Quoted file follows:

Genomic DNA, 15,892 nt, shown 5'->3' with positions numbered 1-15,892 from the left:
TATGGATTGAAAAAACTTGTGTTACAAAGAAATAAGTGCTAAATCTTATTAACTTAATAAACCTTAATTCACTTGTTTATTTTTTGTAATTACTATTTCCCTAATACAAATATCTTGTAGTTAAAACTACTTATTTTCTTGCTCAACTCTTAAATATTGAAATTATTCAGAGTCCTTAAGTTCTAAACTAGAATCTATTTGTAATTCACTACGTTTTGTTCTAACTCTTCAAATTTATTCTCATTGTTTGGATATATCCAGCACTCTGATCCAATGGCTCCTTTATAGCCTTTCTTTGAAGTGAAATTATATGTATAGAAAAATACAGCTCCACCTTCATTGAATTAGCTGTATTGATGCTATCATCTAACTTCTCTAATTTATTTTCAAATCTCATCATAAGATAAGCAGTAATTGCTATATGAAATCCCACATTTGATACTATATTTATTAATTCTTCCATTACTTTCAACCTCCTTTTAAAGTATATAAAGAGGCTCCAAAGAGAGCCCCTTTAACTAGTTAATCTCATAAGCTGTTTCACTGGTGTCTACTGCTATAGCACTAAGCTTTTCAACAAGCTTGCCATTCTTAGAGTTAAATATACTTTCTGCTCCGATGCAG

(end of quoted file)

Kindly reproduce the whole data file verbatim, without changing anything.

Genomic DNA, 15,892 nt, shown 5'->3' with positions numbered 1-15,892 from the left:
TATGGATTGAAAAAACTTGTGTTACAAAGAAATAAGTGCTAAATCTTATTAACTTAATAAACCTTAATTCACTTGTTTATTTTTTGTAATTACTATTTCCCTAATACAAATATCTTGTAGTTAAAACTACTTATTTTCTTGCTCAACTCTTAAATATTGAAATTATTCAGAGTCCTTAAGTTCTAAACTAGAATCTATTTGTAATTCACTACGTTTTGTTCTAACTCTTCAAATTTATTCTCATTGTTTGGATATATCCAGCACTCTGATCCAATGGCTCCTTTATAGCCTTTCTTTGAAGTGAAATTATATGTATAGAAAAATACAGCTCCACCTTCATTGAATTAGCTGTATTGATGCTATCATCTAACTTCTCTAATTTATTTTCAAATCTCATCATAAGATAAGCAGTAATTGCTATATGAAATCCCACATTTGATACTATATTTATTAATTCTTCCATTACTTTCAACCTCCTTTTAAAGTATATAAAGAGGCTCCAAAGAGAGCCCCTTTAACTAGTTAATCTCATAAGCTGTTTCACTGGTGTCTACTGCTATAGCACTAAGCTTTTCAACAAGCTTGCCATTCTTAGAGTTAAATATACTTTCTGCTCCGATGCAG